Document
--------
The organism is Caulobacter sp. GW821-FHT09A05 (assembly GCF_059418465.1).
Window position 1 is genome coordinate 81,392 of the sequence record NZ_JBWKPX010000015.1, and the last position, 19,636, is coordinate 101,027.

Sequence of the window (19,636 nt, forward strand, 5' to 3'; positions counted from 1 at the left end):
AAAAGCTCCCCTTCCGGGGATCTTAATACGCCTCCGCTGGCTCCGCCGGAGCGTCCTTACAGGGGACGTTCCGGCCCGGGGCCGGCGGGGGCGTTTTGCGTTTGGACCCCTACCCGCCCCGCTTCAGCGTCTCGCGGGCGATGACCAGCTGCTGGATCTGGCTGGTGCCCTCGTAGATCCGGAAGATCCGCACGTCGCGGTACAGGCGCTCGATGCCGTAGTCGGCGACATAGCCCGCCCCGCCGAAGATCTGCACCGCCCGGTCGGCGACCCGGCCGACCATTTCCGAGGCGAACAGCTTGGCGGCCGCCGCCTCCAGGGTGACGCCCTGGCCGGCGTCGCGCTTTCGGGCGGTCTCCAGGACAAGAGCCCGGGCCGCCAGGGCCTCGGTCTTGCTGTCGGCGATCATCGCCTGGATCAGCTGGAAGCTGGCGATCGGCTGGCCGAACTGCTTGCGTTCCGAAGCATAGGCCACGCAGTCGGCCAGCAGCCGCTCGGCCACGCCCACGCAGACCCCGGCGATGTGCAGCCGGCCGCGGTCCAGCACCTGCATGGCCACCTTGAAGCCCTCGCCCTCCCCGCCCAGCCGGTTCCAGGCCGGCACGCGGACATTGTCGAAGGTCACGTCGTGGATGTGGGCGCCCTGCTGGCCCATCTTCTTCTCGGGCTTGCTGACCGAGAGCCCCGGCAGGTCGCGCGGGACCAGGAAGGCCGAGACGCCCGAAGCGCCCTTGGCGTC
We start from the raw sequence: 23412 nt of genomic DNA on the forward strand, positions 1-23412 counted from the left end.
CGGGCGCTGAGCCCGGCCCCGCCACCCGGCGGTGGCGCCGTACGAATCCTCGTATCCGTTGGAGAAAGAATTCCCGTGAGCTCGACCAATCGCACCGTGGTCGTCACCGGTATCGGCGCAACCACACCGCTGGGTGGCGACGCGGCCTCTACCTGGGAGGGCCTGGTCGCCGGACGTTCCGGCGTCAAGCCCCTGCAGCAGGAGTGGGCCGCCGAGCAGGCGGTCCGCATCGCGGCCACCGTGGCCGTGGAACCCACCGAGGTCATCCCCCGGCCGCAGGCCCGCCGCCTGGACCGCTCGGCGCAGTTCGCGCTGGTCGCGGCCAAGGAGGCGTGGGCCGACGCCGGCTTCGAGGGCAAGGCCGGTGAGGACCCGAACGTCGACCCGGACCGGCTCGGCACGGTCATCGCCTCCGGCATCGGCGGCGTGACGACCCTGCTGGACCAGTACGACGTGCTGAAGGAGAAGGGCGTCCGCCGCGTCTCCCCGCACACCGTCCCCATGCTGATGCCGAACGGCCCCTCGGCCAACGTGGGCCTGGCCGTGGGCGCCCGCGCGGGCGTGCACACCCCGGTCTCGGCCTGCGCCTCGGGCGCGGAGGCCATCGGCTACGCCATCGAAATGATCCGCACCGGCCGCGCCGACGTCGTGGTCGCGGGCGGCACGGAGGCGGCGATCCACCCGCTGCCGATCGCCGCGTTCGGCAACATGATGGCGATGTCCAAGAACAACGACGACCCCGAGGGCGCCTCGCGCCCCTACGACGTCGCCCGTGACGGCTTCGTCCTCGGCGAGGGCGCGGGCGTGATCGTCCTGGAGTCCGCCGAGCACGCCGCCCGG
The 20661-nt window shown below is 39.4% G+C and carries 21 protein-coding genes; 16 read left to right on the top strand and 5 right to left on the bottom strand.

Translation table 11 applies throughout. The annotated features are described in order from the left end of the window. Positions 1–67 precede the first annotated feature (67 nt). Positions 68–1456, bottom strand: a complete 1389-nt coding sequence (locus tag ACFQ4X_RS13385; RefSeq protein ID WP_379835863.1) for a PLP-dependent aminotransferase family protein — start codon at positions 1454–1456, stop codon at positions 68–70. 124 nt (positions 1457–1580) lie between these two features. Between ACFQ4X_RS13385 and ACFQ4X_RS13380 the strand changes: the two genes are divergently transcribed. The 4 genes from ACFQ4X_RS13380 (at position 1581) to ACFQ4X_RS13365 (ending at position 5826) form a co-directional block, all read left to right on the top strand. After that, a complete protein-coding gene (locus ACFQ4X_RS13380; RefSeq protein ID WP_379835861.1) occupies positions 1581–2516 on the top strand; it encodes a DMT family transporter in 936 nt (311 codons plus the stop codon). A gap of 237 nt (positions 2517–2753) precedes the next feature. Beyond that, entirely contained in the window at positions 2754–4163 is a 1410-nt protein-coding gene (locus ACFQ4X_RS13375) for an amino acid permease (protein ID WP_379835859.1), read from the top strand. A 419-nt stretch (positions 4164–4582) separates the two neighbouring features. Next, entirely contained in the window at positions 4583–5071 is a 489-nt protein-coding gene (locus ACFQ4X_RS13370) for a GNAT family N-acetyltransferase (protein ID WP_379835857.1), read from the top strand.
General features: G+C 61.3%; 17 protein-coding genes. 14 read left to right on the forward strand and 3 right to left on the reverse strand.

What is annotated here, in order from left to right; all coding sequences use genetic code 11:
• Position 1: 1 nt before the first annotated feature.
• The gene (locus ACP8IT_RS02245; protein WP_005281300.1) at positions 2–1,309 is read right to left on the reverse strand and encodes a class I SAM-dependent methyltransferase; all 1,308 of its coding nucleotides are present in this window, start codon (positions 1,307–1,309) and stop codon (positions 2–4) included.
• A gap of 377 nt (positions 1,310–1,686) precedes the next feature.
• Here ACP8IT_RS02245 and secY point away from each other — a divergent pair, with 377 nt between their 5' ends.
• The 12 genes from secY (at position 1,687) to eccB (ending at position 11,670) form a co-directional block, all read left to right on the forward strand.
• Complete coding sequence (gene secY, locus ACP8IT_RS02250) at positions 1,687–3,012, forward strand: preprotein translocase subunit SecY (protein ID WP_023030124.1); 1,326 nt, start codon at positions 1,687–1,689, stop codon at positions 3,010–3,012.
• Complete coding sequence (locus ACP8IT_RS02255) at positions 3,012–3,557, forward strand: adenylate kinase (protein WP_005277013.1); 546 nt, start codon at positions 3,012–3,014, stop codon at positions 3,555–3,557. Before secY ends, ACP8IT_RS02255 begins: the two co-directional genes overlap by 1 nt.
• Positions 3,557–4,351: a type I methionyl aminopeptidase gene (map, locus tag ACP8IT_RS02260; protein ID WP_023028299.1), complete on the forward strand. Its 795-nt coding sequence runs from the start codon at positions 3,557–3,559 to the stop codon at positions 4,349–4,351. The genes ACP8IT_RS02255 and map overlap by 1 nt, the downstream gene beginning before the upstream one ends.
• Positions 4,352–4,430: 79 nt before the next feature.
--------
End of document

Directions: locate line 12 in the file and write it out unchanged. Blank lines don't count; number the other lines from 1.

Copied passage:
• The gene (locus ACP8IT_RS02245; protein WP_005281300.1) at positions 2–1,309 is read right to left on the reverse strand and encodes a class I SAM-dependent methyltransferase; all 1,308 of its coding nucleotides are present in this window, start codon (positions 1,307–1,309) and stop codon (positions 2–4) included.